Yeah, those will be the days that I’ll be missing
When I’m old and when I’m grey and when I stop working
I hope that I can say
When all my days are done
We were just having fun

It’s a good song, and one I’d like to work into my song repertoire.  Because eventually I’m going to have a songbook of songs I can play and sing.  You know. Someday.

The video is classic “band on the road”.  The band seems to have an impossibly good looking lead singer–the kind of guy who spells trouble for the girls and trouble for the band.  I wish all of them well.

Three sentence movie reviews: Brooklyn


I’d read the book years ago and didn’t really care for it,* but I’m a sucker for both Saoirse Ronan and Nick Hornby, plus I’d heard the raves, so off I went.  I settled in for 111 minutes of pure pleasure as I navigated the choppy waters of Eilis’s new life.  Emory Cohen** was remarkable, but Ronan was mesmerizing.***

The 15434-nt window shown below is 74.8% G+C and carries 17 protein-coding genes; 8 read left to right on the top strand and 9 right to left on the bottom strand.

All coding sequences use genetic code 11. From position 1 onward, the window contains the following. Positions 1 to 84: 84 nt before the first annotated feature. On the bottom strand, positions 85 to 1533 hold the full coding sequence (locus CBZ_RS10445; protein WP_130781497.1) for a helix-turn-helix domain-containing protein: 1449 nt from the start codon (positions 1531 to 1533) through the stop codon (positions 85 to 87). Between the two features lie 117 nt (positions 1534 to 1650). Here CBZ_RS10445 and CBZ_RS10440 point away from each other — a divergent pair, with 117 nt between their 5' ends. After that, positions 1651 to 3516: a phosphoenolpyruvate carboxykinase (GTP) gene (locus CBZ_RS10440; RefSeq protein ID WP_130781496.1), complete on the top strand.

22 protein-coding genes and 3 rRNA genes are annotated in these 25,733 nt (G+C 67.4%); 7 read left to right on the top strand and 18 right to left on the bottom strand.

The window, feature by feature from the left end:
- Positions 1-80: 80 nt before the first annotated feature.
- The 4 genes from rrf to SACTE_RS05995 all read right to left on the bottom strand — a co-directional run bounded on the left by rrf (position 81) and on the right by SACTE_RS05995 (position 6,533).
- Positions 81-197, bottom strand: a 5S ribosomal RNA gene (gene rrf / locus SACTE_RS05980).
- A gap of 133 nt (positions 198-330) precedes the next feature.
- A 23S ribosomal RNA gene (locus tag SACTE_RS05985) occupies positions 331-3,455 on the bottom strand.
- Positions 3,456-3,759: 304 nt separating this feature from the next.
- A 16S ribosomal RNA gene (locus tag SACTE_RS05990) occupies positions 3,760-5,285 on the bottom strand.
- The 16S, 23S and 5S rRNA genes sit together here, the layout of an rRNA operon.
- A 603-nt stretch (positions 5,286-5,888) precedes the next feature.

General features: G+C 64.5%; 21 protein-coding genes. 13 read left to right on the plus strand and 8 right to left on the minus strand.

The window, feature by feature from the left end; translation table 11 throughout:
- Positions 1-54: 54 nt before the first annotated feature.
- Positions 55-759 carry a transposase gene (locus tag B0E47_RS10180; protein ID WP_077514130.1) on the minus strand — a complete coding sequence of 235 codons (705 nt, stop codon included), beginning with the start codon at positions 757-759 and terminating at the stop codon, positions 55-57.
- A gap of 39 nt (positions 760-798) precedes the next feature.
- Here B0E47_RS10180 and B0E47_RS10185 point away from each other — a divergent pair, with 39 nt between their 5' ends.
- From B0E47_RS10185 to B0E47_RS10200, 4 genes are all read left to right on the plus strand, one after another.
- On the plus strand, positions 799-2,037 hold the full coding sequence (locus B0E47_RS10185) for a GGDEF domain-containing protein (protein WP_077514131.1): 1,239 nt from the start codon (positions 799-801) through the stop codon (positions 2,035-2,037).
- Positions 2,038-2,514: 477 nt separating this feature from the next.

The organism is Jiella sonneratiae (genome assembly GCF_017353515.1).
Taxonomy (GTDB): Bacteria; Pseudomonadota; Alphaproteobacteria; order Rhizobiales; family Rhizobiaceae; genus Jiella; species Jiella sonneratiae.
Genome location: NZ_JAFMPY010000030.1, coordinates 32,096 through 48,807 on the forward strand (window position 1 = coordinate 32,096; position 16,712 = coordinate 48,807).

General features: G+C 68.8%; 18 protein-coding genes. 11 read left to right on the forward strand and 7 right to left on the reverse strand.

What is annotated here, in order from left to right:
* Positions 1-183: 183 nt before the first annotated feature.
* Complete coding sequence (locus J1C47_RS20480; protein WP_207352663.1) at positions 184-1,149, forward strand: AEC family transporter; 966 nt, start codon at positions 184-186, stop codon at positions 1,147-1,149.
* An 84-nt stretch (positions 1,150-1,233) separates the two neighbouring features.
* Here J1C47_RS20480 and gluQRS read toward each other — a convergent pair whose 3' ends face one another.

Cost: I think $6.00?
Where watched: St Johns Twin, in the small theater upstairs with a lot of other people with grey hair.

*However, sitting waiting for the movie to start, I thought about just how many scenes from the book I could clearly remember, even five years later. I also could remember the entire plot, which is something I can’t say about some books I read six months ago, or even one month ago. Well done, Colm Toibin.
**He was that sketchy dude in the third part of The Place Beyond the Pines, and completely different in this role.
***Also, you will get your money’s worth just watching Julie Walters trying to keep control of her boarders’ conversation at the dinner table.